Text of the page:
Bradford former soldier vows not to let Sudan three-month kidnap ordeal put an end to humanitarian work

Bradford Telegraph and Argus: Sudan kidnap victim set for Africa return Sudan kidnap victim set for Africa return

A former soldier from Bradford, who survived a three-month kidnap ordeal by rebel fighters in Sudan, is bravely returning to Africa to continue his humanitarian work.

Patrick Noonan, who was kept naked and in chains and fed oranges and camel milk during part of his captivity, said his tough upbringing on a Bradford estate helped him to cope.

This week Mr Noonan, 48, who works for the World Food Programme, jets out to Kenya on a new hush-hush mission.

In an exclusive interview, Mr Noonan, whose family still lives in the district, said he felt a little nervous about returning to the continent, but he had to carry on with his humanitarian work.

He said: “My kidnapping is still quite raw and is at the back of my mind. But I am looking forward to going back to Africa. I will be there indefinitely.

“I can’t say anything about the mission. But it is a new challenge and I have to keep occupied. My family supports me, as long as it isn’t too dangerous.”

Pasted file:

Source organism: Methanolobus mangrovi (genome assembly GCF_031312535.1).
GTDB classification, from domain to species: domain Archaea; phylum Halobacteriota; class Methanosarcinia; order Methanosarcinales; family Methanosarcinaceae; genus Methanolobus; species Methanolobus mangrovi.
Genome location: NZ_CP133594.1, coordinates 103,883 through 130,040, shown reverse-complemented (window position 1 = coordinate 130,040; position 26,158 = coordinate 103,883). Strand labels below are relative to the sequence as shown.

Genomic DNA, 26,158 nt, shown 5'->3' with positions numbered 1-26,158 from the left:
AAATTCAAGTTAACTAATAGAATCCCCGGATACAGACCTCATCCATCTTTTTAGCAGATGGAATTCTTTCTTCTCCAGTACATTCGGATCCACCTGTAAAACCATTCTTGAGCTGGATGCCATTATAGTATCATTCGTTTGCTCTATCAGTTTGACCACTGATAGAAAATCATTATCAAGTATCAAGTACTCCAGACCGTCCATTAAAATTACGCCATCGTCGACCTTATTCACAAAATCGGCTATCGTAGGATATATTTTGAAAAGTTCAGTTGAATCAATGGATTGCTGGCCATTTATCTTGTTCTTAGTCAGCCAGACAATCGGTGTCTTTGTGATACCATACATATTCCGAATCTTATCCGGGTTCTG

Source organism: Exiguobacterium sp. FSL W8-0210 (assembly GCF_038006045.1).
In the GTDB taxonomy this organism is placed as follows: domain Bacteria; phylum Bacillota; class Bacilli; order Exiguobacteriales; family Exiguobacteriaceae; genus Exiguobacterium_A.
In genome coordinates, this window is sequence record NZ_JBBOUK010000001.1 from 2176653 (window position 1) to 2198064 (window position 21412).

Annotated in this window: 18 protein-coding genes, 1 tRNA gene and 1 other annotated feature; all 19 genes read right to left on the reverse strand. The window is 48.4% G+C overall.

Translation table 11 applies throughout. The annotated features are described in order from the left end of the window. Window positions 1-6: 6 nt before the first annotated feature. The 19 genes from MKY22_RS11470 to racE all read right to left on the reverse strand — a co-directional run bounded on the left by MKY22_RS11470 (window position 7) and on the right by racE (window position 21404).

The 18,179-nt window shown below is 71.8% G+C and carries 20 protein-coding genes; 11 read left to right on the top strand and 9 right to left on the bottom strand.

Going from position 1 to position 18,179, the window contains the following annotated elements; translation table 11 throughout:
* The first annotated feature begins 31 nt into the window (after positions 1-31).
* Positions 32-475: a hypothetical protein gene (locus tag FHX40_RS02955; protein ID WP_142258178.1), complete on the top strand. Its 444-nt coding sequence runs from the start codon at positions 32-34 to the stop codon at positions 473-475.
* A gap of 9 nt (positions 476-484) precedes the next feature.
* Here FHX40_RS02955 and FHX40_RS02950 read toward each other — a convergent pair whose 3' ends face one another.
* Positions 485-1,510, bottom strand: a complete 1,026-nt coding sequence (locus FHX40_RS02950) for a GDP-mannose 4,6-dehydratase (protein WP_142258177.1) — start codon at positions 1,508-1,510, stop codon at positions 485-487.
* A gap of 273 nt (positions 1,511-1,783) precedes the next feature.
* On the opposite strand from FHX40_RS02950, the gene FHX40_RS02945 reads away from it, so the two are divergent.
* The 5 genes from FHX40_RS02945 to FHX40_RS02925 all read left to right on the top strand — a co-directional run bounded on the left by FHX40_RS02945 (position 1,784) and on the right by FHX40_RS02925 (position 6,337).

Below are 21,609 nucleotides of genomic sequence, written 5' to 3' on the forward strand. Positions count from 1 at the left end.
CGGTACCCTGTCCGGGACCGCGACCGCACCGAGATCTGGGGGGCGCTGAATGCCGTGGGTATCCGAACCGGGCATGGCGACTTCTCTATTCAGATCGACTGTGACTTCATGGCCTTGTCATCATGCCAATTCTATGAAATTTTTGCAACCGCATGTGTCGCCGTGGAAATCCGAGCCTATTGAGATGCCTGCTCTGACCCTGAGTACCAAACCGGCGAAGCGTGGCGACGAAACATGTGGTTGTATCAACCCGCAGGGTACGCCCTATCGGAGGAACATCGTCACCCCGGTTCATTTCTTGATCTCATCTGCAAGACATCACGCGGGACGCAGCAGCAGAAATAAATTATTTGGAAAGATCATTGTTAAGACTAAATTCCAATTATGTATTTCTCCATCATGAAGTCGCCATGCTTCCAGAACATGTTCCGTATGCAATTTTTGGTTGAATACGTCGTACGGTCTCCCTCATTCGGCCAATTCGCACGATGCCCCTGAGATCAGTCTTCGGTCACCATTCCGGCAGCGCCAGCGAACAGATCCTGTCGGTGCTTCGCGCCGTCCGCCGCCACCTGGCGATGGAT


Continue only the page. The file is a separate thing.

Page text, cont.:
Mr Noonan was held for 86 days after his car was ambushed by anti-Government militia in Nyala, South Darfur, Sudan, where he was working earlier this year.

The rebels moved him to different locations and he lived in tiny ramshackle shelters, isolated and under guard.

Mr Noonan, who was brought up on the Buttershaw estate and is a devoted Catholic, prayed four times a day during his kidnap ordeal.

He said he believed he was targeted to embarrass and try to extract money from the Sudanese government. He was freed after he pretended to be seriously ill, but did not know whether a ransom was paid.

Mr Noonan, a father-of-two with an 11-year-old grandson, spent 23 years as a soldier with the Prince of Wales Regiment, seeing operational duties in Northern Ireland, Bosnia and Sierra Leone.

He said: “My faith and my military training stood me in good stead during my captivity. But being raised on a Bradford estate helped to get me through as well. Times were tough when I was growing up in Buttershaw in the 70s.”

Mr Noonan last week enjoyed a trip to Bradford to visit relatives and friends, before preparing for his next humanitarian role.

He said: “I am returning to Africa, to Nairobi in north-east Kenya, to do more humanitarian work. It’s a case of getting over my ordeal and getting on with my field work.”

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